of, shall be sustained in any court of law or should recover a sufficient sum to enable him chancery, unless such suit or action shall be to sell the injured property and to replace it commenced and citation served within 40 with that which is uninjured, without loss. days next after the loss or damage shall have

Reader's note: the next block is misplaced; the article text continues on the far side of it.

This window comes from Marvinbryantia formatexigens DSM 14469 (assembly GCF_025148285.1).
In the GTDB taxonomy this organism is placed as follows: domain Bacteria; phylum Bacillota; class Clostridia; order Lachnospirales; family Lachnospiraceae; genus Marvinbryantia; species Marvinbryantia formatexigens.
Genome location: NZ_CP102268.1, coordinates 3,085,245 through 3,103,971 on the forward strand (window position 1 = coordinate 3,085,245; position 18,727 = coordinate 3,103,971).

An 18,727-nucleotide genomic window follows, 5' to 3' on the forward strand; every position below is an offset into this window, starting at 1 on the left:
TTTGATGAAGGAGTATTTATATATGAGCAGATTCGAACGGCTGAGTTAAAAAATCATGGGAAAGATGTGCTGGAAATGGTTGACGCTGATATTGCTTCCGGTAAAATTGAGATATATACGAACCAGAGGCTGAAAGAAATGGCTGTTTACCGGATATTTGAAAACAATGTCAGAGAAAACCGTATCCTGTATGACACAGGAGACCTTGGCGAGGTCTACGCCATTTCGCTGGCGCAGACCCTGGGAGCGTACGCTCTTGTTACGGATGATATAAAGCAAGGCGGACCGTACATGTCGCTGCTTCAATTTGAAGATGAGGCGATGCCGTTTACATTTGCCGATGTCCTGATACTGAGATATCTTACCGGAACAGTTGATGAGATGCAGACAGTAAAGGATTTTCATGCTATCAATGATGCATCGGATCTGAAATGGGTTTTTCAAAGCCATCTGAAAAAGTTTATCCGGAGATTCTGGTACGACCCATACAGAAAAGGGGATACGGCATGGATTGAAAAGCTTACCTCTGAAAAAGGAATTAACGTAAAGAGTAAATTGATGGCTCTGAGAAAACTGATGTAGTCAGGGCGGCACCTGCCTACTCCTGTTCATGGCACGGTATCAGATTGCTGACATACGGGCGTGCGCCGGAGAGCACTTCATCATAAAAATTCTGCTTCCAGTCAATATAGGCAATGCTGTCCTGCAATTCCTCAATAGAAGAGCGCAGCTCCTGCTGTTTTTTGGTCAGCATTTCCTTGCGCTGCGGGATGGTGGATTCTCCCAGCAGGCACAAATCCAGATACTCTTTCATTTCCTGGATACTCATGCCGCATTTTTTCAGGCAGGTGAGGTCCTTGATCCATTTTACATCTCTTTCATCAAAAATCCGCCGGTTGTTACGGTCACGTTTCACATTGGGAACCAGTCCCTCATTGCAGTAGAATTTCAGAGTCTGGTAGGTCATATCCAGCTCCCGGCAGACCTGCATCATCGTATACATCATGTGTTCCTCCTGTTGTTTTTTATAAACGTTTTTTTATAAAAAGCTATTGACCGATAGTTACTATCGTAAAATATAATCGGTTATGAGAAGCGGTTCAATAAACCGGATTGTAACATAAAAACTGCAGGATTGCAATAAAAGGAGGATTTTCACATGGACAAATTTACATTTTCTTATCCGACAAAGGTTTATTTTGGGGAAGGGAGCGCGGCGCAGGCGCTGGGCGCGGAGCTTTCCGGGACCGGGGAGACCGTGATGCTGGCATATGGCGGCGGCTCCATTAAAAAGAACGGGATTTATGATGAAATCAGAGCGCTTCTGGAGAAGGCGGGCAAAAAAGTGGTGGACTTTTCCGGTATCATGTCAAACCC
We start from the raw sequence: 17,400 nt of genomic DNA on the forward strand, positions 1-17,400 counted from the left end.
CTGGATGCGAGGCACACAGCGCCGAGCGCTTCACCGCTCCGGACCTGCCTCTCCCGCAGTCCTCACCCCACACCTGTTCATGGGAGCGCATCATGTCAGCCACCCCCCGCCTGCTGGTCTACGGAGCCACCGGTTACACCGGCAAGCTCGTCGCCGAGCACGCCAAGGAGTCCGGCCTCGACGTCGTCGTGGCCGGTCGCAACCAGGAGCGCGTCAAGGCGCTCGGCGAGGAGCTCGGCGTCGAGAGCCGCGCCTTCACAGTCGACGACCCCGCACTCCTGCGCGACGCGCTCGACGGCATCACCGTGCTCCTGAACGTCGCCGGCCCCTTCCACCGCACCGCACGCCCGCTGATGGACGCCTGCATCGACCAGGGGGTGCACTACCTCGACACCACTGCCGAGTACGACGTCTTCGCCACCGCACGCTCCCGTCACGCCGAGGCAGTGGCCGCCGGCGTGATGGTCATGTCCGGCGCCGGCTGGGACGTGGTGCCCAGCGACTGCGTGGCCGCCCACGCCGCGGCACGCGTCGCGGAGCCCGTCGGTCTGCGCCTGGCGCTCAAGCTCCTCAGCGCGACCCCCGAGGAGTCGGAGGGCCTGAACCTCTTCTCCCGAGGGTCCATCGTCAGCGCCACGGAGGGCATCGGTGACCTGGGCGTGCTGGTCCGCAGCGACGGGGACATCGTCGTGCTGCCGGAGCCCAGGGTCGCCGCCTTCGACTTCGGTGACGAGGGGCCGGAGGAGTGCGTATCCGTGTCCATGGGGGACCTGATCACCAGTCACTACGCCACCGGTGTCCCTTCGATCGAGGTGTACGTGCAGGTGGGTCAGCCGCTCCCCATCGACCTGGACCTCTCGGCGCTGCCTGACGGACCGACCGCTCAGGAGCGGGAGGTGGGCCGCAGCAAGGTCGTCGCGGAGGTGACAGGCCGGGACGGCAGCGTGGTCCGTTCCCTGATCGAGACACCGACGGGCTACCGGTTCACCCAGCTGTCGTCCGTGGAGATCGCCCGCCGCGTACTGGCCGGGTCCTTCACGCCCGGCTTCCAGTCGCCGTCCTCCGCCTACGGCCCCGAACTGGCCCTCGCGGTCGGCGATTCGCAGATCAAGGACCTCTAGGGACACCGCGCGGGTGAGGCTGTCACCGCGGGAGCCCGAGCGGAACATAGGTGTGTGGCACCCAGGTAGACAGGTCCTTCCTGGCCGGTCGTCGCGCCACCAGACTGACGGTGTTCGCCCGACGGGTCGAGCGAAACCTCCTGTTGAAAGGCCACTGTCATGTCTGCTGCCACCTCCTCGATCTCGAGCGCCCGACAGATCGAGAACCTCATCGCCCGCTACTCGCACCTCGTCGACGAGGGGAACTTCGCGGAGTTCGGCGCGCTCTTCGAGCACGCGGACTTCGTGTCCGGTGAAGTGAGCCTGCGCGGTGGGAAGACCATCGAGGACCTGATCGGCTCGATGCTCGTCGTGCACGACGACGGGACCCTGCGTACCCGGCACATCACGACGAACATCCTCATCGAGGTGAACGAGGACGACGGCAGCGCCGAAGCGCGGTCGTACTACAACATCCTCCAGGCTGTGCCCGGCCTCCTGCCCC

The written contract contained stipulations occurred; and should any suit or action be limiting the company's liability to its own commenced against the company after the line. The judge, in his general charge, in- expiration of the aforesaid 40 days, the lapse structed the jury, in effect, that, if they found of time shall be taken and deemed conclusive that the parties had first made an oral con- evidence against the validity of such claim tract, and then entered into a written con- or cause of action, and shall be a full and tract for the transportation of the cattle, the complete bar to such suit, any statute of limilatter would govern, and that, if they found tations to the contrary notwithstanding." In that the cattle had been injured during the view of the testimony and the findings of the transportation through the negligence of the court of civil appeals, we cannot say that no defendant, they would award the plaintiff other conclusion was authorized than that the damages according to the rule laid down in written contracts were executed without cona special instruction to be given. The special sideration. If, after the cattle were placed instruction authorized a recovery for such upon the train, the plaintiff and his agent had injuries only as the cattle received while on signed them without knowing their contents, defendant's own line. No charge was given and without any new consideration, it may which warranted a more extended recovery. be that they should have been held void. Hence, the court was not in error in refus- Railway Co. v. McCarty, 82 Tex, 613, 18 S. ing charges limiting the damages to such as W. 716. But, since they were signed by occurred while the cattle were in the posses- Hughes & Rathmell, who, as the plaintiff himsion of the defendant company.